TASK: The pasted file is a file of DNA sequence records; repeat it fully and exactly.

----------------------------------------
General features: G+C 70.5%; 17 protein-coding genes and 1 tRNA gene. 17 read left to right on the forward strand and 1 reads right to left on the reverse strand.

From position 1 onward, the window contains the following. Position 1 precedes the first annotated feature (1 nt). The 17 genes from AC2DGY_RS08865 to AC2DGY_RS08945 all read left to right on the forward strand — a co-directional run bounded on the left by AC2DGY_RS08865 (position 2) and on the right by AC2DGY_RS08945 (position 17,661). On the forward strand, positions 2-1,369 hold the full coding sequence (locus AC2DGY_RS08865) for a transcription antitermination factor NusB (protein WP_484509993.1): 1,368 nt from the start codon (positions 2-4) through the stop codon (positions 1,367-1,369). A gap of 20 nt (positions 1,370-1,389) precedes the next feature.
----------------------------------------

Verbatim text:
General features: G+C 70.5%; 17 protein-coding genes and 1 tRNA gene. 17 read left to right on the forward strand and 1 reads right to left on the reverse strand.

From position 1 onward, the window contains the following. Position 1 precedes the first annotated feature (1 nt). The 17 genes from AC2DGY_RS08865 to AC2DGY_RS08945 all read left to right on the forward strand — a co-directional run bounded on the left by AC2DGY_RS08865 (position 2) and on the right by AC2DGY_RS08945 (position 17,661). On the forward strand, positions 2-1,369 hold the full coding sequence (locus AC2DGY_RS08865) for a transcription antitermination factor NusB (protein WP_484509993.1): 1,368 nt from the start codon (positions 2-4) through the stop codon (positions 1,367-1,369). A gap of 20 nt (positions 1,370-1,389) precedes the next feature.